Here is an excerpt from a “classic” article written by , Andreas Kremer, , and Peter Zipparo for the McKinsey Quarterly, published by McKinsey & Company. To read the complete article, check out others, learn more about the firm, and sign up for email alerts, please click here.
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Businesses increasingly rely on artificial intelligence (AI) systems to make decisions that can significantly affect individual rights, human safety, and critical business operations. But how do these models derive their conclusions? What data do they use? And can we trust the results?
Addressing these questions is the essence of “explainability,” and getting it right is becoming essential. While many companies have begun adopting basic tools to understand how and why AI models render their insights, unlocking the full value of AI requires a comprehensive strategy. Our research finds that companies seeing the biggest bottom-line returns from AI—those that attribute at least 20 percent of EBIT to their use of AI—are more likely than others to follow best practices that enable explainability.1 Further, organizations that establish digital trust among consumers through practices such as making AI explainable are more likely to see their annual revenue and EBIT grow at rates of 10 percent or more.2
Even as explainability gains importance, it is becoming significantly harder. Modeling techniques that today power many AI applications, such as deep learning and neural networks, are inherently more difficult for humans to understand. For all the predictive insights AI can deliver, advanced machine learning engines often remain a black box. The solution isn’t simply finding better ways to convey how a system works; rather, it’s about creating tools and processes that can help even the deep expert understand the outcome and then explain it to others.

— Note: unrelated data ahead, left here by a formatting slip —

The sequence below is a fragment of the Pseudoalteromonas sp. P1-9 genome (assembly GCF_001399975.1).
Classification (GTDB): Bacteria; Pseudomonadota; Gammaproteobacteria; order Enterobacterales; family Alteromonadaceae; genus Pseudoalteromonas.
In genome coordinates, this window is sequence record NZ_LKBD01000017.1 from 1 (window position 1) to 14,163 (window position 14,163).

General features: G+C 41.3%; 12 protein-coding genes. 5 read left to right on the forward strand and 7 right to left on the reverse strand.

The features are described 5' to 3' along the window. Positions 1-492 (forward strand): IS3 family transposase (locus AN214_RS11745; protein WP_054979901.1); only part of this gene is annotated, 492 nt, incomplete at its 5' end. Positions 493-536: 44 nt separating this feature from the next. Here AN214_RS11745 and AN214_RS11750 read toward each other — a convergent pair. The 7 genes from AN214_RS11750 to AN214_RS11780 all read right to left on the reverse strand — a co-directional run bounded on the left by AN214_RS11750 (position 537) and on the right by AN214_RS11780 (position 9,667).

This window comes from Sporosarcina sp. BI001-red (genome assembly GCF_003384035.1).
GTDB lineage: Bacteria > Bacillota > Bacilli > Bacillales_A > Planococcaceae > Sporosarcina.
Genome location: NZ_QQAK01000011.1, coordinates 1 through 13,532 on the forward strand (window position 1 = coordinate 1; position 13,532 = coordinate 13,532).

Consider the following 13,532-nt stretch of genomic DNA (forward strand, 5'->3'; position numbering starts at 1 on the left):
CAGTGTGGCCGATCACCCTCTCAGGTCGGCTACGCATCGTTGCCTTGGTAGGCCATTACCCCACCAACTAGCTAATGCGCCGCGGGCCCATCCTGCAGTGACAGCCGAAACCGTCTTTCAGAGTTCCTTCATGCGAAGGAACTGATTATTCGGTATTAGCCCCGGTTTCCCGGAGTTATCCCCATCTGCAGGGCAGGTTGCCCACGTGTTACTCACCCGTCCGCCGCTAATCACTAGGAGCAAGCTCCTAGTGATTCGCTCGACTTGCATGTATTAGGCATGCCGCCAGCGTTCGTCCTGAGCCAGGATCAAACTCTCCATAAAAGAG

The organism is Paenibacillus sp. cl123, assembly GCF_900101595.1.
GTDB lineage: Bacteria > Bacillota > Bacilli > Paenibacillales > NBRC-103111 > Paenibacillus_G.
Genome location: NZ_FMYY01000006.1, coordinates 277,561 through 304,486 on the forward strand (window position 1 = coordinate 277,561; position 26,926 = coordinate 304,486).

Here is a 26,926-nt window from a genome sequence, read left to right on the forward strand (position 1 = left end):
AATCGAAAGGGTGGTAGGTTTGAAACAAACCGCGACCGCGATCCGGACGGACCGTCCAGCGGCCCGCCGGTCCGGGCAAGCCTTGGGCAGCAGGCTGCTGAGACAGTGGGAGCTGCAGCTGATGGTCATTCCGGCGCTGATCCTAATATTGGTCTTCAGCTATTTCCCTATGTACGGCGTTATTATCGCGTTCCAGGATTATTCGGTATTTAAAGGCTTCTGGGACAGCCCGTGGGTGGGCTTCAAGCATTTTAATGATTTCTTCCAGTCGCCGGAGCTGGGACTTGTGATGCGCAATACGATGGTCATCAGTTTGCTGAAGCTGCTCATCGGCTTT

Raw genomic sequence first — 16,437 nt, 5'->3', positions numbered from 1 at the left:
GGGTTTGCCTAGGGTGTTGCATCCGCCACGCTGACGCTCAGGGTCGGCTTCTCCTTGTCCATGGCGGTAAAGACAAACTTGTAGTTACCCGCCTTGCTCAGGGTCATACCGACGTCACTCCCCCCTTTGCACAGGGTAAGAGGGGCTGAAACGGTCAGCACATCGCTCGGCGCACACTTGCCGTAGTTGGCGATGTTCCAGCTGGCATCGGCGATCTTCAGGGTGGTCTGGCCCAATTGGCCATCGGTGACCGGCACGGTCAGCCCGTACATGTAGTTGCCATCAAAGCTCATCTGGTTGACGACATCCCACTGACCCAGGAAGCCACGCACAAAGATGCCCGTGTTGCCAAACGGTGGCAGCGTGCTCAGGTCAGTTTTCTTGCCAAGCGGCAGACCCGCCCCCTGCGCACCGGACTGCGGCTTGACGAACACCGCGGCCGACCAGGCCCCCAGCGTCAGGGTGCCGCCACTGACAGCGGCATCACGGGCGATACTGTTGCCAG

To shed light on these systems and meet the needs of customers, employees, and regulators, organizations need to master the fundamentals of explainability. Gaining that mastery requires establishing a governance framework, putting in place the right practices, and investing in the right set of tools.
What makes explainability challenging
Explainability is the capacity to express why an AI system reached a particular decision, recommendation, or prediction. Developing this capability requires understanding how the AI model operates and the types of data used to train it. That sounds simple enough, but the more sophisticated an AI system becomes, the harder it is to pinpoint exactly how it derived a particular insight. AI engines get “smarter” over time by continually ingesting data, gauging the predictive power of different algorithmic combinations, and updating the resulting model. They do all this at blazing speeds, sometimes delivering outputs within fractions of a second.
Disentangling a first-order insight and explaining how the AI went from A to B might be relatively easy. But as AI engines interpolate and reinterpolate data, the insight audit trail becomes harder to follow.
Complicating matters, different consumers of the AI system’s data have different explainability needs. A bank that uses an AI engine to support credit decisions will need to provide consumers who are denied a loan with a reason for that outcome. Loan officers and AI practitioners might need even more granular information to help them understand the risk factors and weightings used in rendering the decision to ensure the model is tuned optimally. And the risk function or diversity office may need to confirm that the data used in the AI engine are not biased against certain applicants. Regulators and other stakeholders also will have specific needs and interests.